The Best Actor trophy went to Ashok Kumar for his 100th film Rakhi won him the Best Actor Award, while Shashikala took home her second Best Supporting Actress Award in a row, for Gumrah (the earlier one being for Aarti).

The performances: Helen dazzled in her first stage appearance. Johnny Walker did his inimitable take-off on a drunkard. Meena Kumari recited a popular poem—not hers, but one written by poet Faiz Ahmed Faiz. Ashok Kumar sang a few lines of his own songs.

And finally, Dilip Kumar congratulated the award winners and said there was no use wasting breath in disputing the fact that while the technique of film-making in India had advanced greatly, the content of our films had yet to improve. Sounds familiar, huh?

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Pradeep
post Aug 6 2004, 09:14 PM
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Year 1964

Jaya he!

She was described as 'the up-and-coming dancer-actress' in Filmfare, and she performed a Bharata Natyam dance on stage to much applause. The lady in question: Jayalalitha, then in the early stages of her career. In another first, Sunil Dutt bagged a statuette for his fiery performance in Mujhe Jeene Do.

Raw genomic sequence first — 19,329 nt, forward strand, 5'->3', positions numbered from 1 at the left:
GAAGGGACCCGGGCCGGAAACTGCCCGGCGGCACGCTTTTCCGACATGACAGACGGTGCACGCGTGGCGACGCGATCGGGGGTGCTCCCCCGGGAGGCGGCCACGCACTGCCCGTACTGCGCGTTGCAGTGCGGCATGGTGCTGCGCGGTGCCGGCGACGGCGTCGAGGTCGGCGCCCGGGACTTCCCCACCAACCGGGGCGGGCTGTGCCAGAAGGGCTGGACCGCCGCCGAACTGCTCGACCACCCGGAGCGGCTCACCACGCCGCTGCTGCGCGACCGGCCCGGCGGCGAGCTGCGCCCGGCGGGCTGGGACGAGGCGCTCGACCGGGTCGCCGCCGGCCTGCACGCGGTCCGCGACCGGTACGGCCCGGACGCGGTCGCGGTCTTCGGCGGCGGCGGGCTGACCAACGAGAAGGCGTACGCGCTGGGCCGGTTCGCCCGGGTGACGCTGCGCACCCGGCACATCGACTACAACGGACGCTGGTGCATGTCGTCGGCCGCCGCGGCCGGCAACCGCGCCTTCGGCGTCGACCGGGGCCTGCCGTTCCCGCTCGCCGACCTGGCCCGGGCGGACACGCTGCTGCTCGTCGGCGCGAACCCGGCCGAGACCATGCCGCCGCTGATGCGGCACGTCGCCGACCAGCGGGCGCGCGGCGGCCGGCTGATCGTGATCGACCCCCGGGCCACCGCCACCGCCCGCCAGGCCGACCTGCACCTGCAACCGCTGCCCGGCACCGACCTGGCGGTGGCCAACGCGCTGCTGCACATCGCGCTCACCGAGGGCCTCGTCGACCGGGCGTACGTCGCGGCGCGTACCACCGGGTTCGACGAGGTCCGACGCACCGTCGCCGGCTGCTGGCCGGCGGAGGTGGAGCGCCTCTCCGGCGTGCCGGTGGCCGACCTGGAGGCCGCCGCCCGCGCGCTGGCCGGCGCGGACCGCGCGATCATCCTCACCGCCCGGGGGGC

At the other end of the spectrum was Bimal Roy, who bagged the Best Film and the Best Direction Awards for his classic, Bandini, taking his total count to nine!

Departing from the usual practice of dignitaries presenting trophies, stars presented the awards to their colleagues this time. So Rajendra Kumar handed over the trophy to Best Actress Nutan, Meena Kumari to Best Actor Sunil Dutt, Guru Dutt to Best Director Bimal Roy and Dilip Kumar to Bimal Roy.

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Pradeep
post Aug 6 2004, 09:15 PM
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Year 1965

Veterans and newcomers

Eight finalists of the Filmfare-United Producers Talent Contest were presented to the audience. Among the discoveries were a certain Farida Jalal, Rajesh Khanna, Subhash Ghai and three-year-old Baby Sarika!